It serves as a tangible demonstration that, while education is important, making time for family is also a vital aspect of life. This can help break the pattern many adults fall into, where work or school attendance becomes an inflexible commitment, often at the expense of personal and familial well-being.

By doing so thoughtfully and sparingly, you communicate to your child that there’s a healthy balance to be struck between responsibilities and relationships.

Can we watch TV or a movie together during the FBM?

A Family Board Meeting should be an interactive and engaging experience that fosters direct communication and personal connection, which is why simply watching a screen together doesn't suffice.

Screen time, by nature, is passive and doesn't require active participation or reciprocal interaction between family members. It creates a shared focus on an external stimulus rather than on each other, limiting the opportunity for in-depth conversation, expression of emotions, and the nuanced exchange that strengthens bonds.

The essence of a Family Board Meeting is to give undivided attention to one another, creating a space where family members can feel heard, valued, and connected without the barriers that screens can impose. It’s about making each other the priority, rather than allowing digital content to dictate the quality and depth of your interaction.


The Family Board Meeting transcends the ordinary, evolving into a heartfelt pledge to the enduring bonds we cherish with our children.

As we navigate the complexities of parenting—often accentuated in the whirlwind of ADHD—the FBM emerges as a beacon of hope. It invites us to set aside the 'what-ifs' and guilt, offering a dynamic space to heal and reinforce our relationships with our older children.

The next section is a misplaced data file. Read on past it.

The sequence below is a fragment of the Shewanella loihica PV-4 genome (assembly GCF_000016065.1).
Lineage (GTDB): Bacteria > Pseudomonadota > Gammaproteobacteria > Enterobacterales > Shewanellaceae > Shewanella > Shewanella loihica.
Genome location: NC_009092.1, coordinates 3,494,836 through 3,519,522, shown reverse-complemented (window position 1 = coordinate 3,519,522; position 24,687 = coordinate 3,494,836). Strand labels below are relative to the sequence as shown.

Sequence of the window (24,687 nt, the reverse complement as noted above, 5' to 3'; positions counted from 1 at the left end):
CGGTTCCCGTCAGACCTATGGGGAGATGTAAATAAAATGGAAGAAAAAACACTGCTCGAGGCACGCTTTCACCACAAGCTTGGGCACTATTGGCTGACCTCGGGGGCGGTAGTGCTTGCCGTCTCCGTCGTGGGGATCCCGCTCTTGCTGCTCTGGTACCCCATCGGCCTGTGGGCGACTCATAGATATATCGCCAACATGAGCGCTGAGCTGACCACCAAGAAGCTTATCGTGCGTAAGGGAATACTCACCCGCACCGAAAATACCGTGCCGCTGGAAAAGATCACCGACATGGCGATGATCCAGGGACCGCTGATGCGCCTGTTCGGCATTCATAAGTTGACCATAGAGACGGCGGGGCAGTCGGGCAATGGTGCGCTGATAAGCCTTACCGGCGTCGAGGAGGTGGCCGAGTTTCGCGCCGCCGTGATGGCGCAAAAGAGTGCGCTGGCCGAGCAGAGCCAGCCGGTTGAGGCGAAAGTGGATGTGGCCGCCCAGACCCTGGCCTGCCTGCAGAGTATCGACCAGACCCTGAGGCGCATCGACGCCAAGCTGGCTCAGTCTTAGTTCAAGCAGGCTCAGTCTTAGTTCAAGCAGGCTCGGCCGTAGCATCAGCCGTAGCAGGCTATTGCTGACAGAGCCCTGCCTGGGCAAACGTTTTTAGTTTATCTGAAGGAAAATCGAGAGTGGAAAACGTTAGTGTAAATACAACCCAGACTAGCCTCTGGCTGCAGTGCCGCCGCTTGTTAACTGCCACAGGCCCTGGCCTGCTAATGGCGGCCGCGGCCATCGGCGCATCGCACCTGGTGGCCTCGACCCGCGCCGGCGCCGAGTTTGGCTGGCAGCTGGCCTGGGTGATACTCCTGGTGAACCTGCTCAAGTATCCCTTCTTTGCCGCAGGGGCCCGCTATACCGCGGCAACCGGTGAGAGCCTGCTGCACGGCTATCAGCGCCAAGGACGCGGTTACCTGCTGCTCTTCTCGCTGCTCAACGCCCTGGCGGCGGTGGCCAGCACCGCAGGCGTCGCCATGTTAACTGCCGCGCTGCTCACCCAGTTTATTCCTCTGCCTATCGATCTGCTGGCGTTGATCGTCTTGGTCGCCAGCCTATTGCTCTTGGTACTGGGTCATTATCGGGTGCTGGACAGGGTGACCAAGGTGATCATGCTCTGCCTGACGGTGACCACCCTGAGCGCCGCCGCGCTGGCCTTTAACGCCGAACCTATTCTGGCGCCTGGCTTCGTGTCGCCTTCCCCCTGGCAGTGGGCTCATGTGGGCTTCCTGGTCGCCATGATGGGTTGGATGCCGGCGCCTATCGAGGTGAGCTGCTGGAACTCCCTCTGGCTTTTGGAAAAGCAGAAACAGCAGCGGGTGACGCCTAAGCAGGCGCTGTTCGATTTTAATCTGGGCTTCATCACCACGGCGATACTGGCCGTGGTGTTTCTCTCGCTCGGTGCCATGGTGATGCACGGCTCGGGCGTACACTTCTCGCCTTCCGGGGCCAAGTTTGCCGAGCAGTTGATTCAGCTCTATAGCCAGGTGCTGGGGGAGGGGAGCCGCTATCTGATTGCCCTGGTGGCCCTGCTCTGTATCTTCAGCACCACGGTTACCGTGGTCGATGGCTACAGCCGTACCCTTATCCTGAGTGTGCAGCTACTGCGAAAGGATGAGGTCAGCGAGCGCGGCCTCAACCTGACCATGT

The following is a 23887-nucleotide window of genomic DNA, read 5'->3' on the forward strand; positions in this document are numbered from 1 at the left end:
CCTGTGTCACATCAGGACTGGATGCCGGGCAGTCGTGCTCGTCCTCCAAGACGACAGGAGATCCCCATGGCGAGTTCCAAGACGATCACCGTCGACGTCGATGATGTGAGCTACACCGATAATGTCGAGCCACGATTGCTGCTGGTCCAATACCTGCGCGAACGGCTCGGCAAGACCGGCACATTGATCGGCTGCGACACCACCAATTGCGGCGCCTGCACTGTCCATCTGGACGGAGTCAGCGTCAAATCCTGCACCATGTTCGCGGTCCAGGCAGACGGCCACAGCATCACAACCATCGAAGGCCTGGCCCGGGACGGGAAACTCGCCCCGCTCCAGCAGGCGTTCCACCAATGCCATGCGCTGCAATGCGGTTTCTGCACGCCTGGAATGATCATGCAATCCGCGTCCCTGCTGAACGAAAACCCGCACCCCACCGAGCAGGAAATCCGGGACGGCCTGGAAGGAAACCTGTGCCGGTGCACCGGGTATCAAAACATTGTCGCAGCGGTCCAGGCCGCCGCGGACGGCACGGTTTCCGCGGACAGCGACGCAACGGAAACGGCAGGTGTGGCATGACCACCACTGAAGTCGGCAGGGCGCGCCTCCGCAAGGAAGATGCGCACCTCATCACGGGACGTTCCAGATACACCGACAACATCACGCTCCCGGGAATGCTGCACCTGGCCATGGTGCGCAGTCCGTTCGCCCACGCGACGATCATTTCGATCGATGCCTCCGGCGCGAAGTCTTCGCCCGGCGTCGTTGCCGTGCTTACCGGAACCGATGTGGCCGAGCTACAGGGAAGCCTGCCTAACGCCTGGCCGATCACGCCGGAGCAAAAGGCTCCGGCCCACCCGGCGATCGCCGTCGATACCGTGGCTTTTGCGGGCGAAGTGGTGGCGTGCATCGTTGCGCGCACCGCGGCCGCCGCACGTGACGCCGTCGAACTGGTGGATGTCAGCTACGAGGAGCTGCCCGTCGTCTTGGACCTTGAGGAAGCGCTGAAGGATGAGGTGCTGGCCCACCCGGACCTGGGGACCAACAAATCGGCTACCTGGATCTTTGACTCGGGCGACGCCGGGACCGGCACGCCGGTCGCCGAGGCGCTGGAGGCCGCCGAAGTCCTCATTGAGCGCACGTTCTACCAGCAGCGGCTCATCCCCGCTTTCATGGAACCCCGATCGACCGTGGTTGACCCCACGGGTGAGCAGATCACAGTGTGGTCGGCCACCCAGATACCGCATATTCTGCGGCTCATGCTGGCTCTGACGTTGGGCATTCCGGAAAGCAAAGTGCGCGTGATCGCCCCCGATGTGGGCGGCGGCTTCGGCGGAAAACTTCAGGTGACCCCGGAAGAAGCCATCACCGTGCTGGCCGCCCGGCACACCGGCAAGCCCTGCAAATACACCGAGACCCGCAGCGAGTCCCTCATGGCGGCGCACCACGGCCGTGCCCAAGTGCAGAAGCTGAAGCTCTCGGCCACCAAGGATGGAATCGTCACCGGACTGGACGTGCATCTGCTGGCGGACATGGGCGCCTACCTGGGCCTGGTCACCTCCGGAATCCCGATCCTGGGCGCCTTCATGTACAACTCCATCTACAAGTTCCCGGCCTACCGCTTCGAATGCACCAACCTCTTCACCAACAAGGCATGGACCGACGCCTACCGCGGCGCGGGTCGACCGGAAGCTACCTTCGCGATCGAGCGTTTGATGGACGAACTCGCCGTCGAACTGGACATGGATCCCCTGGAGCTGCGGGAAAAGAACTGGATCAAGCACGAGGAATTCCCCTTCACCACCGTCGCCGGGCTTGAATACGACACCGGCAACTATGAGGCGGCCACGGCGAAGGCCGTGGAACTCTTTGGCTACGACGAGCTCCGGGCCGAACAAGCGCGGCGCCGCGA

Tackling the friction that arises from necessary but exhausting parental reminders, executive function coaching can aid in the transformation you are directing. This collaborative partnership alleviates the pressure of academic management, empowering you to reclaim the joy and essence of parenting.

With an EF coach's bespoke strategies and insights, your child gains the skills to thrive independently, freeing you to immerse in the spontaneous and deep connections that FBMs cultivate. The aim is to establish a harmonious balance where educational growth and familial ties flourish side by side.

If you're ready to transform your family dynamics, lessen the stress of parenting, and lay the groundwork for a legacy of love and understanding, we invite you to discover how executive function coaching can be the cornerstone of this new chapter.

If you would like to learn more about how working with an executive function coach can transform your parenting experience, reduce parental frustration, and create a better family dynamic, reach out today to book your free consultation.

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About the author

Sean G. McCormick is the founder of Executive Function Specialists, an online coaching business that guides middle, high school, and college students in overcoming procrastination, disorganization and anxiety by teaching time management, prioritization, and communication skills so they feel motivated, prepared, and empowered. He also founded the Executive Function Coaching Academy which trains special education teachers, school psychologists and other professionals to support students with ADHD and executive function challenges. He lives in Petaluma with his wife and two daughters.

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EFS started with one teacher deciding that kids with ADHD needed better access to quality executive function coaching services. Since then, we have grown to a team of specialists working both private students and public schools to enhance executive function skills for all students.